Museum Logos: Drawing The Line
About a month ago, the Metropolitan Museum of Art changed their logo. You might have seen it:
The change got me thinking about Museum logos more generally, and I started spending more time analysing them. (Because that’s just how fun I am). While looking over a few visual identities, I stumbled across a trend. A harrowing commonality that suggests some international conspiracy between our cultural gatekeepers. I am equal parts scared and excited to present my findings to you today.
Let’s start with one of the all-time great Museum logos: The Victoria and Albert Museum.
What are we looking at here? Sure, it’s the name of the museum, but what’s important is that it’s an abbreviation where the two letters get smushed together along a diagonal line. It’s a simple way of depicting the different disciplines of the Museum, while simultaneously symbolising the influence of both Victoria *and* Albert.
I thought I’d noticed this quirk somewhere else, and then I recognised it in the logo of my own workplace, the Museum of Applied Arts and Sciences:
The two As here are once again cut in half across a diagonal line. “So far, big whoop.” I hear you cry.
I checked my findings by looking at another big Museum in Sydney, The Australian Museum, and I was shocked.
They’ve taken letter smushing to a new level. Not only are the A and M connected, but they’re the same shape. If you had orange-red colour blindness (which I don’t think is a thing but whatever) you wouldn’t even be able to tell them apart.
I looked elsewhere in Australia, to Museum Victoria:
Not only do the diagonal lines touch, but they’re overlapping! And if you look closely (which clearly I have), there are even diagonal lines in the background!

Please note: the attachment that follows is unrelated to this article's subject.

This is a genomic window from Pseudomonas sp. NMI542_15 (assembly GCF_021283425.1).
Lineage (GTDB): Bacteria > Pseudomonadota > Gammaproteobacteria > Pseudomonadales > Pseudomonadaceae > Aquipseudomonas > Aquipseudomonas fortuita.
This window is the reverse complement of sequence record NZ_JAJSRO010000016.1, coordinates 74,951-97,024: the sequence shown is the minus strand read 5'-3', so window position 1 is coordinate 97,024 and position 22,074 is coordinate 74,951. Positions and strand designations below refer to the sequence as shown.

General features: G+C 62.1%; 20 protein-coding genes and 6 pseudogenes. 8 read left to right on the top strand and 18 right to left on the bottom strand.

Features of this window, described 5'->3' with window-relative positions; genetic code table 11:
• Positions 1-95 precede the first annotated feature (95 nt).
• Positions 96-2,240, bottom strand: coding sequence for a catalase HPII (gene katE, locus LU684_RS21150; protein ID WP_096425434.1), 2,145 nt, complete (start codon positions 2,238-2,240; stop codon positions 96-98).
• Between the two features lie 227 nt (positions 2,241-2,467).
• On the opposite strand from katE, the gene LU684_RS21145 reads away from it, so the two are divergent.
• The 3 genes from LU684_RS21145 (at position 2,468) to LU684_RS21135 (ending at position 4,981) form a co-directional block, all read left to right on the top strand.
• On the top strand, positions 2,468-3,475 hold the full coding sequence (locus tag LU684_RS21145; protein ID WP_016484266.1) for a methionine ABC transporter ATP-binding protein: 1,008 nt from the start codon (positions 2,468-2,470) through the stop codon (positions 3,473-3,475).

At this point I started to panic. I needed more data. Maybe this was just an Australian thing. Let’s pick a country at random. Poland? You got it. Here’s the National Museum of Warsaw:
At this point there aren’t even distinct letters. The lines have taken over completely. The company that did the design work for them even started plotting what would happen if the logo went on forever:
Where can we find some salvation? Surely America, land of the free, has not yet succumbed to the tyranny of diagonal li-
No! National WWII Museum! Is there anyone who can put up a resistance?
WHITNEY! At first glance it looks like they too have fallen; trapped with a W in their name. But if you look closely, the Whitney’s full name is the Whitney Museum of American Art. They’re conducting a valuable piece of subterfuge to avoid a much longer diagonal line for the full WMAA.
Which brings us back to the Met. Their full name is ‘the Metropolitan Museum of Art’, but they go by ‘the Met’ these days. (You can’t expect a museum to use the name ‘MMA’, lest a legion of Mixed Martial Arts fans attend en masse, disappointed and angry that they can’t watch the legendary Mauricio “Shogun” Rua break someone’s spine.) So maybe they’ve pulled a Whitney and fought back against the diagonal lines? Well. Look at the Met’s logo. Now back to me. Now back at their logo, now back to me. What do you see? They’ve fallen prey to the smushed-letter conspiracy too.
And what for the future? The ‘intersecting diagonal line’ continues to develop into 3D form for the Armenian American Museum:
Meanwhile in Asia, the lines are taking some unsettling new forms. The Mori Arts Center has dispensed with the points altogether:
And the Asia — Europe Museum Network looks like its trying to cover up their diagonal lines with a subtle 90° tilt:
But how could this come to be?
Someone more naïve than me would say this conspiracy (and yes, it’s a conspiracy) of smushy-letter-diagonal-lines is merely the product of design firms finding it hard to capture the multi-faceted work of what a museum does. But I say no! There is clearly a powerful shadowy network behind all this.
What sort of Museum organisations could be responsible for such a thing? The American Alliance of Museums?
Seemingly benign events like Museum Week?
No. This can only come from the international organisation with the most important diagonal-line logo of all:
But not all is lost. We can still fight back. Today, brothers and sisters, I would like to propose a new international coalition to keep these logos in check: the Worldwide Art Museum Name And Visual Identity Nomenclature Merging Awareness Association, or WAMNAVINMAA. I’ve already taken the liberty of drafting our logo:
Oh, and be prepared, Science Centers. I’ve already started researching your logos, and I’ll be uncovering the conspiracy there as well, just as soon as I can figure out what they all have in common.